Echoes is a totally sweet game. If you haven’t already, you should try it out. As long as you don’t hate action games. It’s free!
After the jump I talk about the troubled thoughts I have regarding Echoes, as it relates to the games we design from day to day.
Echoes is somewhat like Geometry Wars. Indies have made many Geometry Wars clones, but they’re all pretty much sub-par, without the teeth that the original game has. (“Original” being used loosely since the game that is so popular on Xbox Live Arcade is a remake.)
Echoes is the first descendant of Geometry Wars I’ve encountered that really stands as its own game, but also works as well as the original (and it may even be better).
Mixed in with the Geometry Wars-ness is a healthy dose of Asteroids. Indies have made many Asteroids clones, but they are mostly not games that you would go out of your way to play. (One exception being Moonpod’s game Starscape, which I played for something like 10 hours straight as soon as I got it).
One thing I find compelling about Echoes is that, like Braid, it could have been made a long time ago — decades, even. But nobody ever thought of it. Instead we had this progression, layering one idea onto another, from Robotron, through Smash TV, through Geometry Wars, to Echoes, with probably a few other stops along the way. I would love the power to just shortcut that trail of influence and just have the final idea. There are surely a huge number of different, great games that could be made today, but nobody will think of them for 20 years. That’s so painful, when you look at the relative monotony of the games on offer.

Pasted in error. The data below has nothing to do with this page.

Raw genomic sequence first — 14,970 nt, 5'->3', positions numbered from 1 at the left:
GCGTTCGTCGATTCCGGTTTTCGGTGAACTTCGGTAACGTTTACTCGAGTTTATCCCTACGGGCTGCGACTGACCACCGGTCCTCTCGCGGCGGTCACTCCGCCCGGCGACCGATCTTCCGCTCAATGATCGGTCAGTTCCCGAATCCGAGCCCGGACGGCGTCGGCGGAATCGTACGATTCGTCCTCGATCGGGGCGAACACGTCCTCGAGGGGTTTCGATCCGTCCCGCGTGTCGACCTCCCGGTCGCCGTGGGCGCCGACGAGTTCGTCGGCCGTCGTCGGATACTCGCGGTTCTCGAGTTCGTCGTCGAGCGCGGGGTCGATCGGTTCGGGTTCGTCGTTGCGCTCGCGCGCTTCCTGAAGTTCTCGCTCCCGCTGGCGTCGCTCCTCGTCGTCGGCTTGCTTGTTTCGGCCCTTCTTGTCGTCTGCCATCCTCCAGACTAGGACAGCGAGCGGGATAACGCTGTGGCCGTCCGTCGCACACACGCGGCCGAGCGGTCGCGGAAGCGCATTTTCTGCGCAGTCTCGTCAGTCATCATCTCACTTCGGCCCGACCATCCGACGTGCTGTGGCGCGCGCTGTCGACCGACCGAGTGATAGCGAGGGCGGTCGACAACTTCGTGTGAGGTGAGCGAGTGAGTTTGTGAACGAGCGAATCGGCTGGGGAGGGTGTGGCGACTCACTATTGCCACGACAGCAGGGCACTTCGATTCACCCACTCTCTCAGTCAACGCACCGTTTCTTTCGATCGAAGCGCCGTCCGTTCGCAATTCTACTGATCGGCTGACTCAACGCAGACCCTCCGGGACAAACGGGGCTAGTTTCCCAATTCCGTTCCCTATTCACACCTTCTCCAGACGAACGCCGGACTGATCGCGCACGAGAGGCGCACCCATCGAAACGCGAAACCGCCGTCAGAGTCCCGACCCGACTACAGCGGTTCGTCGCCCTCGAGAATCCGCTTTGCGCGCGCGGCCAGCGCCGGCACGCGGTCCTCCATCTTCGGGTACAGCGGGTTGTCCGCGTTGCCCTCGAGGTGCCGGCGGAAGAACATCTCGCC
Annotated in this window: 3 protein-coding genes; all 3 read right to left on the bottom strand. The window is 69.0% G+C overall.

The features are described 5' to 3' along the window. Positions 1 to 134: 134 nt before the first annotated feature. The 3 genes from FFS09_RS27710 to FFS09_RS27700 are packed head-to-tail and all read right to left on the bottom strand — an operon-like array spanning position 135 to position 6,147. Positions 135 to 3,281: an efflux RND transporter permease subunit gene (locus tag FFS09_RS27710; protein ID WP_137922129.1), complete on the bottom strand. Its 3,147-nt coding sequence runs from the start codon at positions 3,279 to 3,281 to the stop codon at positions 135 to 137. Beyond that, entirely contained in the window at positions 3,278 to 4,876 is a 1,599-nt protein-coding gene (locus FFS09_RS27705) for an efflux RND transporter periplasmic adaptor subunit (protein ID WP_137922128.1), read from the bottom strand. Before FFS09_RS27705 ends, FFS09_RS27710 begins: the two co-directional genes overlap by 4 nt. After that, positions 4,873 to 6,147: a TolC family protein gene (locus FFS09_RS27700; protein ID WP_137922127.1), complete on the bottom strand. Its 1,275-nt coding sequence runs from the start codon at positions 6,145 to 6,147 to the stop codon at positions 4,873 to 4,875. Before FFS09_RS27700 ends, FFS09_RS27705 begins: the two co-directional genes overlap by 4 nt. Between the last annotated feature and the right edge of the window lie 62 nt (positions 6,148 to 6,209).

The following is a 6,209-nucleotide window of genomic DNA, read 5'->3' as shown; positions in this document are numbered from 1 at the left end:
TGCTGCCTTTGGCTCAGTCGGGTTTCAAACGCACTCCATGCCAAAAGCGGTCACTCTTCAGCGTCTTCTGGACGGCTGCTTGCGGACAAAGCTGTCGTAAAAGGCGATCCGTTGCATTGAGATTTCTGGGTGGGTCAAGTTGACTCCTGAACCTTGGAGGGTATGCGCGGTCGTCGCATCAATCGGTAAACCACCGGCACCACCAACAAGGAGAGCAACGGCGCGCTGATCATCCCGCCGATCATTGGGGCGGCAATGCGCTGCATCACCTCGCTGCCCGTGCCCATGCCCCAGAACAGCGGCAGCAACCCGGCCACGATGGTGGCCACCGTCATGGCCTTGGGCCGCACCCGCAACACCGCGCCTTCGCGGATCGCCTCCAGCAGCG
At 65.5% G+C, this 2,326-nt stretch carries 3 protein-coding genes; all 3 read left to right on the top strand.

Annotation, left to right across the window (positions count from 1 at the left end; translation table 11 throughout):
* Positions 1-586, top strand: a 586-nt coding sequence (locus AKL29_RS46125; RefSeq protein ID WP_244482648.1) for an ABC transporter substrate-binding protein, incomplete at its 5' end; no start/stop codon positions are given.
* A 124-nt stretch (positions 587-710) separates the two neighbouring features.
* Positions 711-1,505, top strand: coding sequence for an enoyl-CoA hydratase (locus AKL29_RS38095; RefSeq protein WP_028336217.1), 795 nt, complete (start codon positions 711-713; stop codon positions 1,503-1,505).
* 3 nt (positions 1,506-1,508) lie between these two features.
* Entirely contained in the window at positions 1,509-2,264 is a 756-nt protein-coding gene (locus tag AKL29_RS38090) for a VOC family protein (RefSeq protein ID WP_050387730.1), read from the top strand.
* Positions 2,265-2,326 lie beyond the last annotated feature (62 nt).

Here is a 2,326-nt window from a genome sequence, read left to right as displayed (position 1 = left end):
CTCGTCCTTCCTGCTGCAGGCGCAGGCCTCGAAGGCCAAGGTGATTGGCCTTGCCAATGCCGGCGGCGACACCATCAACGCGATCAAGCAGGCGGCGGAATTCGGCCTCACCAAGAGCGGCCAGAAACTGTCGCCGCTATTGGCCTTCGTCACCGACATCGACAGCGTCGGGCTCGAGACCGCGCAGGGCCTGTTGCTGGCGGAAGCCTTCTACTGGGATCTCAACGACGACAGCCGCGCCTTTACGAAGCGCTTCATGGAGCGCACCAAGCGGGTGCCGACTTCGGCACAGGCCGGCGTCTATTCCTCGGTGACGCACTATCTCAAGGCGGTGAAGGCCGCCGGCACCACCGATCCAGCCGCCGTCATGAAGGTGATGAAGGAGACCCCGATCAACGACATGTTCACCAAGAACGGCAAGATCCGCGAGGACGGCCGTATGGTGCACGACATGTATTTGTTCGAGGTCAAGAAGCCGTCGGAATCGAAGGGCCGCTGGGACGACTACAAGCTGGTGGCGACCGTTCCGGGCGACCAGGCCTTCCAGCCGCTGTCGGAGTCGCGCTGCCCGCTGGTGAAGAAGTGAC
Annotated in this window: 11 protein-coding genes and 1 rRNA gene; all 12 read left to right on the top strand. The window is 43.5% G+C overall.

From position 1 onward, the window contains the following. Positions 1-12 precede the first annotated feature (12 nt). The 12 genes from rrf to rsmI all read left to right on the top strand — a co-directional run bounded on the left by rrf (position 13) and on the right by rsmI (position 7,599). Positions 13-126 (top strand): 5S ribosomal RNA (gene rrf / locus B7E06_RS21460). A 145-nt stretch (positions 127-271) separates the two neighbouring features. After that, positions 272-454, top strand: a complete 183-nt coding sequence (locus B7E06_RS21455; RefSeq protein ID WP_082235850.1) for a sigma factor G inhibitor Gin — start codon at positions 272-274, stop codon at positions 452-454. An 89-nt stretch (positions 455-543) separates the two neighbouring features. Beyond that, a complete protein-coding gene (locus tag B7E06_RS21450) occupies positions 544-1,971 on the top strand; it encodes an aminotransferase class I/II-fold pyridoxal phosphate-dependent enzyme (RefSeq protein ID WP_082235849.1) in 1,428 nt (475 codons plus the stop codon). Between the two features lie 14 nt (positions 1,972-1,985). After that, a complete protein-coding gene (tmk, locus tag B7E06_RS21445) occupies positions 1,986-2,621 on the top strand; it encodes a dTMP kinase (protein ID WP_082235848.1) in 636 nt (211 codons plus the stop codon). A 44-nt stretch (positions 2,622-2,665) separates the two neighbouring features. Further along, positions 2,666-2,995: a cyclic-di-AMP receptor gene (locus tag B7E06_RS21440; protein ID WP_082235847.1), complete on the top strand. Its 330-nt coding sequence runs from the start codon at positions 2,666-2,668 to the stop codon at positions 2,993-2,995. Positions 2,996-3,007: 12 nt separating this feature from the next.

Imagine if Echoes had been released in 1982 as Asteroids Deluxe, instead of the comparatively lame game that was actually released as Asteroids Deluxe. That would have been completely mind-blowing — and where would action games be today, after that big of a boost? (Robotron: 2084 was released in 1982, which is why I pick that year — the canonical 8-way dual-stick shooting game had been released, so it seems like a relatively small jump from that to this. Only, it took 25 years. [I can’t really say that Echoes is a fundamentally more sophisticated game than Robotron, but I think it’s juicier and flows better]).
I suppose this is kind-of rambling and doesn’t make that much sense. I just look at my list of Games I Want To Make, and I know most of them are not making this same kind of 25-Year Leap. At the same time, I know a huge number of such ideas are out there, and I could see them if I just developed the proper kind of vision. I’m not sure what to do about that, except to keep trying.